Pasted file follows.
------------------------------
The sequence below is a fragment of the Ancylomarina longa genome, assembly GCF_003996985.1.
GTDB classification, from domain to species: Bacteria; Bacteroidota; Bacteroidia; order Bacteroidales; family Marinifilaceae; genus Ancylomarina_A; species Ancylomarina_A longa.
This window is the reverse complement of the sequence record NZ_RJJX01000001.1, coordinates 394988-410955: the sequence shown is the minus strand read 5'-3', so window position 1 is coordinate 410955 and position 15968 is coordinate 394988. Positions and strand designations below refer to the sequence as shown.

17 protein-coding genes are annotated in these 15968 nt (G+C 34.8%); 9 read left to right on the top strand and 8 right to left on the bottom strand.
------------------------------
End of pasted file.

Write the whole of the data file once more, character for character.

The sequence below is a fragment of the Ancylomarina longa genome, assembly GCF_003996985.1.
GTDB classification, from domain to species: Bacteria; Bacteroidota; Bacteroidia; order Bacteroidales; family Marinifilaceae; genus Ancylomarina_A; species Ancylomarina_A longa.
This window is the reverse complement of the sequence record NZ_RJJX01000001.1, coordinates 394988-410955: the sequence shown is the minus strand read 5'-3', so window position 1 is coordinate 410955 and position 15968 is coordinate 394988. Positions and strand designations below refer to the sequence as shown.

17 protein-coding genes are annotated in these 15968 nt (G+C 34.8%); 9 read left to right on the top strand and 8 right to left on the bottom strand.